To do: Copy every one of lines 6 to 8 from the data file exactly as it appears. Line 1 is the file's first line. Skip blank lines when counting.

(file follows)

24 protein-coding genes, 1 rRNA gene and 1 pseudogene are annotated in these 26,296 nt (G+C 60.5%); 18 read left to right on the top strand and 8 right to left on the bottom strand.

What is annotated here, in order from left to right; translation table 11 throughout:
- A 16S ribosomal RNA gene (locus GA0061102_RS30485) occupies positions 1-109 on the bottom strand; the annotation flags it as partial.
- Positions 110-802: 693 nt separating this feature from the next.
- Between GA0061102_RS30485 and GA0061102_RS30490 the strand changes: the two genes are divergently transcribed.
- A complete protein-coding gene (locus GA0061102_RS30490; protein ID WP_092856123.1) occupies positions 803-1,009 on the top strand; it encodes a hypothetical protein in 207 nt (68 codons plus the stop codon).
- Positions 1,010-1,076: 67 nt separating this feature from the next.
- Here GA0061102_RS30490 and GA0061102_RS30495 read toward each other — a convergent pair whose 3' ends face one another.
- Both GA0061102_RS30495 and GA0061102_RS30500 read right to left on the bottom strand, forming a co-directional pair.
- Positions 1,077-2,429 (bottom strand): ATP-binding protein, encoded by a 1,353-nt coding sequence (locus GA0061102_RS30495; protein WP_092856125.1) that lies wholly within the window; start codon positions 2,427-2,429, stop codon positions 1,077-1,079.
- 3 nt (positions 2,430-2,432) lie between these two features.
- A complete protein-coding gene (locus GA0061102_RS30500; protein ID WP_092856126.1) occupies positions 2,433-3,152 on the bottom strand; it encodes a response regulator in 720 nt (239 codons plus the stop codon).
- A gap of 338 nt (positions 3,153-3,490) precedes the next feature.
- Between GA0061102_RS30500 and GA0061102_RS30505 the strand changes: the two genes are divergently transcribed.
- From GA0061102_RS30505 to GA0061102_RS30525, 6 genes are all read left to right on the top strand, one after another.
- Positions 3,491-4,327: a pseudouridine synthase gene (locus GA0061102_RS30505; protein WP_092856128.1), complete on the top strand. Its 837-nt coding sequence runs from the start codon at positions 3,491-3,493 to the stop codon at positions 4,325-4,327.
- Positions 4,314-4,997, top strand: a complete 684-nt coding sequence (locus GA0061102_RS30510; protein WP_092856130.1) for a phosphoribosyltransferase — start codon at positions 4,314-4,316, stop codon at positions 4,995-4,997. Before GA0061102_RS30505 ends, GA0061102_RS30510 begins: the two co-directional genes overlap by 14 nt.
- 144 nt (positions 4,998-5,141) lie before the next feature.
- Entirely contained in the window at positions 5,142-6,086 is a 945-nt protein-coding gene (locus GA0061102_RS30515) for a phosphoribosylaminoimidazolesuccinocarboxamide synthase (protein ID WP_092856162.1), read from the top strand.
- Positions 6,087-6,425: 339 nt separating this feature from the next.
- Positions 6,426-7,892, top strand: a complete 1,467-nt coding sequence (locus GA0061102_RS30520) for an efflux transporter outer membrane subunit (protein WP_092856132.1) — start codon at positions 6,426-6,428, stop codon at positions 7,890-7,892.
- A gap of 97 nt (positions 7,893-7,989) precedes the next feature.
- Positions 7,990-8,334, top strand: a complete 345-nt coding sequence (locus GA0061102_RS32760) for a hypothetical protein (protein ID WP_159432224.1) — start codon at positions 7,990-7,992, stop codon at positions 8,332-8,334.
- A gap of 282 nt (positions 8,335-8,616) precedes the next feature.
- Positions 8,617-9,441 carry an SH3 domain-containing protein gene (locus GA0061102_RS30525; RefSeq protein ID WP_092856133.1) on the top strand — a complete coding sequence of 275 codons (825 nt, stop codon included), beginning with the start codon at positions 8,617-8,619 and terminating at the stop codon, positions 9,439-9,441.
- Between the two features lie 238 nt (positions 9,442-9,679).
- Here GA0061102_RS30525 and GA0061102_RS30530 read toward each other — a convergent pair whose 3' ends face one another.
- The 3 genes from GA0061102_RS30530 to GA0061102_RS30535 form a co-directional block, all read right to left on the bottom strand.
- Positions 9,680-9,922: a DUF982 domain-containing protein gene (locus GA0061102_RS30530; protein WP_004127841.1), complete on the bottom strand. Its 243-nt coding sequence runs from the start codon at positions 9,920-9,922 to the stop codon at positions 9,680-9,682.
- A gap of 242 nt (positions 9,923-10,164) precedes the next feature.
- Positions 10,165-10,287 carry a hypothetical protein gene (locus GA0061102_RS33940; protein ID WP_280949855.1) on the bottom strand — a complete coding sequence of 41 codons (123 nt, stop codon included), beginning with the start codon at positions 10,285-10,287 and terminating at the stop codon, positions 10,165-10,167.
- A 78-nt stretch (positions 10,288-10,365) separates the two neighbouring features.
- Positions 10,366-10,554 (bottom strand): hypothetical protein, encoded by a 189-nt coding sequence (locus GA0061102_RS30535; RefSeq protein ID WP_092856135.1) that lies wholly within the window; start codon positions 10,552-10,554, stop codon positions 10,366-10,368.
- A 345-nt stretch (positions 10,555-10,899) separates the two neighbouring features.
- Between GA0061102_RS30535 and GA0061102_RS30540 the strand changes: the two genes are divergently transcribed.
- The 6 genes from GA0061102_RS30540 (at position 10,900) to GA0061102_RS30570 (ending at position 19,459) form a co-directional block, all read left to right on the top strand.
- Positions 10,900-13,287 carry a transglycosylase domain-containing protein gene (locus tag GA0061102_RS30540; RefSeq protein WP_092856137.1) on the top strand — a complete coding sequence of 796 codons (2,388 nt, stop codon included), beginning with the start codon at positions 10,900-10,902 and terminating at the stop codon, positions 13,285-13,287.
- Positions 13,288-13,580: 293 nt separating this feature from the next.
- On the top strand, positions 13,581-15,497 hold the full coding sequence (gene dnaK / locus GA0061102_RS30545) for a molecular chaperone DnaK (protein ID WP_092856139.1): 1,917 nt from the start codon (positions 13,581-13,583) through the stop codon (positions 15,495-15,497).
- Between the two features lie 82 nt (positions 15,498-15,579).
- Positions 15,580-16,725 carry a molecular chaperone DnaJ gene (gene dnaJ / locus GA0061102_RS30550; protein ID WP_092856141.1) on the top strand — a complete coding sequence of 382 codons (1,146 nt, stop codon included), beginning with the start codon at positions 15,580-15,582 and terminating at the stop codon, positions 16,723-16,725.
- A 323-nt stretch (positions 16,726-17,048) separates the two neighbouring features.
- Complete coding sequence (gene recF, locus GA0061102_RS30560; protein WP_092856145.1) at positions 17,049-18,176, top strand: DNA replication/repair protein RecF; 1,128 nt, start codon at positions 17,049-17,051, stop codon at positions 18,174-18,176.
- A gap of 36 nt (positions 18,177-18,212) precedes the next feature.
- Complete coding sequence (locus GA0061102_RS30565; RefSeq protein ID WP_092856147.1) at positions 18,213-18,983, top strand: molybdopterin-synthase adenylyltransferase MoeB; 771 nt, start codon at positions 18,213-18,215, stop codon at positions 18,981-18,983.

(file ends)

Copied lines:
- A complete protein-coding gene (locus GA0061102_RS30490; protein ID WP_092856123.1) occupies positions 803-1,009 on the top strand; it encodes a hypothetical protein in 207 nt (68 codons plus the stop codon).
- Positions 1,010-1,076: 67 nt separating this feature from the next.
- Here GA0061102_RS30490 and GA0061102_RS30495 read toward each other — a convergent pair whose 3' ends face one another.